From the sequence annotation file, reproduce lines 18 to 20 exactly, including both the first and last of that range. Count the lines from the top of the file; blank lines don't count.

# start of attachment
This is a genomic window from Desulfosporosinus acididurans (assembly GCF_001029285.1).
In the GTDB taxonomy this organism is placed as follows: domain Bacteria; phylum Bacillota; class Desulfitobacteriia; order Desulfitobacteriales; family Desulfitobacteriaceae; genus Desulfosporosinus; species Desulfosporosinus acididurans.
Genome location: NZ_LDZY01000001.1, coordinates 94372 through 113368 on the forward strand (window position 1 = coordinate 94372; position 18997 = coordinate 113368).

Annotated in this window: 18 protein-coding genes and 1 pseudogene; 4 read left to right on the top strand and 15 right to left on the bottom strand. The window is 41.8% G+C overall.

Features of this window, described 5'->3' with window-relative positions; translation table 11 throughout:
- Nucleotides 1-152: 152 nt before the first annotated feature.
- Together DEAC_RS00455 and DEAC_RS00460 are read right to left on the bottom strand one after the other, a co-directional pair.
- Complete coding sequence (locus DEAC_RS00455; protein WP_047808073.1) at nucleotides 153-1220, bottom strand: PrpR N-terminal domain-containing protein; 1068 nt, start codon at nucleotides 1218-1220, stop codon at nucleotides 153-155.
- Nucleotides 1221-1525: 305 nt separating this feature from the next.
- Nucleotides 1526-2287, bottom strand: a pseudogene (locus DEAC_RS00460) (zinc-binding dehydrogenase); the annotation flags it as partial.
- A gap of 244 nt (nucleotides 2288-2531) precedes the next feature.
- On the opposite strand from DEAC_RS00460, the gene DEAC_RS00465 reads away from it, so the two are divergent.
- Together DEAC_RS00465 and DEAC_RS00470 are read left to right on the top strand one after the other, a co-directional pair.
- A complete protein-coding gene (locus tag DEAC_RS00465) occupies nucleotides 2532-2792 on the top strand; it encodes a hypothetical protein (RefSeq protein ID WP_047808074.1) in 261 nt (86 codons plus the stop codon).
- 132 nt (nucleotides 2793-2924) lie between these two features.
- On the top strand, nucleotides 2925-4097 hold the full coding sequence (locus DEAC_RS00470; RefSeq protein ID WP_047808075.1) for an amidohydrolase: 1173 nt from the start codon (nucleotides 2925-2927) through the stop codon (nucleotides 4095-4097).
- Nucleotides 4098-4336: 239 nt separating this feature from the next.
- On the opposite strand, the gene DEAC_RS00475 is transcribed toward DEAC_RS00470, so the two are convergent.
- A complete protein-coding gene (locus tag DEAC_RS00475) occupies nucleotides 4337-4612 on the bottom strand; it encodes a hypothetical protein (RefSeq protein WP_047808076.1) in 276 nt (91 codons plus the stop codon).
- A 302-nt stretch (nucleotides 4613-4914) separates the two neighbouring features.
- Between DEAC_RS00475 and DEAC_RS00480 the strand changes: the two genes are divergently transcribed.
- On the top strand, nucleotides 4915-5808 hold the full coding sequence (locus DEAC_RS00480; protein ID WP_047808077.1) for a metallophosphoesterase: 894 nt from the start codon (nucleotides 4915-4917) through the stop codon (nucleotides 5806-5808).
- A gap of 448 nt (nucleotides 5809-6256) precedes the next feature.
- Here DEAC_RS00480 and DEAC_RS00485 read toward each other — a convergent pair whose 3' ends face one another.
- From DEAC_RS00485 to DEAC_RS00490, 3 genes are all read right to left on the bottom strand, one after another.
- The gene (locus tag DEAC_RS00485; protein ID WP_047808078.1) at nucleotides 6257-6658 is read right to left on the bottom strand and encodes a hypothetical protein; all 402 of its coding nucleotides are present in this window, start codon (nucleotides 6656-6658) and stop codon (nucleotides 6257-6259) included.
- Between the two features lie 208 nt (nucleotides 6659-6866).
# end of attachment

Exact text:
- On the opposite strand, the gene DEAC_RS00475 is transcribed toward DEAC_RS00470, so the two are convergent.
- A complete protein-coding gene (locus tag DEAC_RS00475) occupies nucleotides 4337-4612 on the bottom strand; it encodes a hypothetical protein (RefSeq protein WP_047808076.1) in 276 nt (91 codons plus the stop codon).
- A 302-nt stretch (nucleotides 4613-4914) separates the two neighbouring features.